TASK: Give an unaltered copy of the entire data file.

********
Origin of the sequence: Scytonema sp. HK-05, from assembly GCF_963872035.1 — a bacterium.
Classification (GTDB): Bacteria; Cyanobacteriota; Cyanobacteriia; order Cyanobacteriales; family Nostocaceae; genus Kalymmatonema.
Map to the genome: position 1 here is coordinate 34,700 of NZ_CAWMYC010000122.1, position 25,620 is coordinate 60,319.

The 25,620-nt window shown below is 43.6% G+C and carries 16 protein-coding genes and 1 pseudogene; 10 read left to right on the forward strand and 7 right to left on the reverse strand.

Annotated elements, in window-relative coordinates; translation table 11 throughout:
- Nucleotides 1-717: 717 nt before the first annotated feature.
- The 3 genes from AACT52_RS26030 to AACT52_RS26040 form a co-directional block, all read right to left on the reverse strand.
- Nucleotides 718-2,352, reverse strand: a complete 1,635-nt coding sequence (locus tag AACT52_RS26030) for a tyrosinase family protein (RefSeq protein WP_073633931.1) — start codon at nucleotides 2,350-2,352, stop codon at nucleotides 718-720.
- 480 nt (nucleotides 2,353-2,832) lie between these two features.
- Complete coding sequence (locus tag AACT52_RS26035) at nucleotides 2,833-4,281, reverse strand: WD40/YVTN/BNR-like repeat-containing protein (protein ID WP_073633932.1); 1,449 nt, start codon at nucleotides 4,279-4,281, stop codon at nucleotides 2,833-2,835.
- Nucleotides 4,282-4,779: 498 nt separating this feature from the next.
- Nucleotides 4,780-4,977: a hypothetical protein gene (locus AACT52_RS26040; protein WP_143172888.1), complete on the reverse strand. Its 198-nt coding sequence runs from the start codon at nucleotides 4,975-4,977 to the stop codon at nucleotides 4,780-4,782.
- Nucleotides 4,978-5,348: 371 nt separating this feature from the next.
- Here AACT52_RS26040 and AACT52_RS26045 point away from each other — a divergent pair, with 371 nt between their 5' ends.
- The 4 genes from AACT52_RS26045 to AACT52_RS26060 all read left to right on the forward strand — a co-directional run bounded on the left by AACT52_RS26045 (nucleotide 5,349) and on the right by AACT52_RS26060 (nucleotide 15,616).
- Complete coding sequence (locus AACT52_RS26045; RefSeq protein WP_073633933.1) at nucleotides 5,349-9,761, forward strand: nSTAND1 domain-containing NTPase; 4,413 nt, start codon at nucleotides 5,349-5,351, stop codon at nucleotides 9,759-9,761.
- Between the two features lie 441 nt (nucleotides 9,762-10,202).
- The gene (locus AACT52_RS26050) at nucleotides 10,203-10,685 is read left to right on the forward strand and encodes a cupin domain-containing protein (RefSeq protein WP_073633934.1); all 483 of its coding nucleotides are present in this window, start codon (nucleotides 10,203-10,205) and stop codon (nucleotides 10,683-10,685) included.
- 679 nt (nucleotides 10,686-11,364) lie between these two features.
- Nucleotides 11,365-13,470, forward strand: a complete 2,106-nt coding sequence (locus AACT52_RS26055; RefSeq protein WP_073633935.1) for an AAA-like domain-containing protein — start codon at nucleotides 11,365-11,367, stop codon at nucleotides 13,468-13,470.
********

Origin of the sequence: Scytonema sp. HK-05, from assembly GCF_963872035.1 — a bacterium.
Classification (GTDB): Bacteria; Cyanobacteriota; Cyanobacteriia; order Cyanobacteriales; family Nostocaceae; genus Kalymmatonema.
Map to the genome: position 1 here is coordinate 34,700 of NZ_CAWMYC010000122.1, position 25,620 is coordinate 60,319.

The 25,620-nt window shown below is 43.6% G+C and carries 16 protein-coding genes and 1 pseudogene; 10 read left to right on the forward strand and 7 right to left on the reverse strand.

Annotated elements, in window-relative coordinates; translation table 11 throughout:
- Nucleotides 1-717: 717 nt before the first annotated feature.
- The 3 genes from AACT52_RS26030 to AACT52_RS26040 form a co-directional block, all read right to left on the reverse strand.
- Nucleotides 718-2,352, reverse strand: a complete 1,635-nt coding sequence (locus tag AACT52_RS26030) for a tyrosinase family protein (RefSeq protein WP_073633931.1) — start codon at nucleotides 2,350-2,352, stop codon at nucleotides 718-720.
- 480 nt (nucleotides 2,353-2,832) lie between these two features.
- Complete coding sequence (locus tag AACT52_RS26035) at nucleotides 2,833-4,281, reverse strand: WD40/YVTN/BNR-like repeat-containing protein (protein ID WP_073633932.1); 1,449 nt, start codon at nucleotides 4,279-4,281, stop codon at nucleotides 2,833-2,835.
- Nucleotides 4,282-4,779: 498 nt separating this feature from the next.
- Nucleotides 4,780-4,977: a hypothetical protein gene (locus AACT52_RS26040; protein WP_143172888.1), complete on the reverse strand. Its 198-nt coding sequence runs from the start codon at nucleotides 4,975-4,977 to the stop codon at nucleotides 4,780-4,782.
- Nucleotides 4,978-5,348: 371 nt separating this feature from the next.
- Here AACT52_RS26040 and AACT52_RS26045 point away from each other — a divergent pair, with 371 nt between their 5' ends.
- The 4 genes from AACT52_RS26045 to AACT52_RS26060 all read left to right on the forward strand — a co-directional run bounded on the left by AACT52_RS26045 (nucleotide 5,349) and on the right by AACT52_RS26060 (nucleotide 15,616).
- Complete coding sequence (locus AACT52_RS26045; RefSeq protein WP_073633933.1) at nucleotides 5,349-9,761, forward strand: nSTAND1 domain-containing NTPase; 4,413 nt, start codon at nucleotides 5,349-5,351, stop codon at nucleotides 9,759-9,761.
- Between the two features lie 441 nt (nucleotides 9,762-10,202).
- The gene (locus AACT52_RS26050) at nucleotides 10,203-10,685 is read left to right on the forward strand and encodes a cupin domain-containing protein (RefSeq protein WP_073633934.1); all 483 of its coding nucleotides are present in this window, start codon (nucleotides 10,203-10,205) and stop codon (nucleotides 10,683-10,685) included.
- 679 nt (nucleotides 10,686-11,364) lie between these two features.
- Nucleotides 11,365-13,470, forward strand: a complete 2,106-nt coding sequence (locus AACT52_RS26055; RefSeq protein WP_073633935.1) for an AAA-like domain-containing protein — start codon at nucleotides 11,365-11,367, stop codon at nucleotides 13,468-13,470.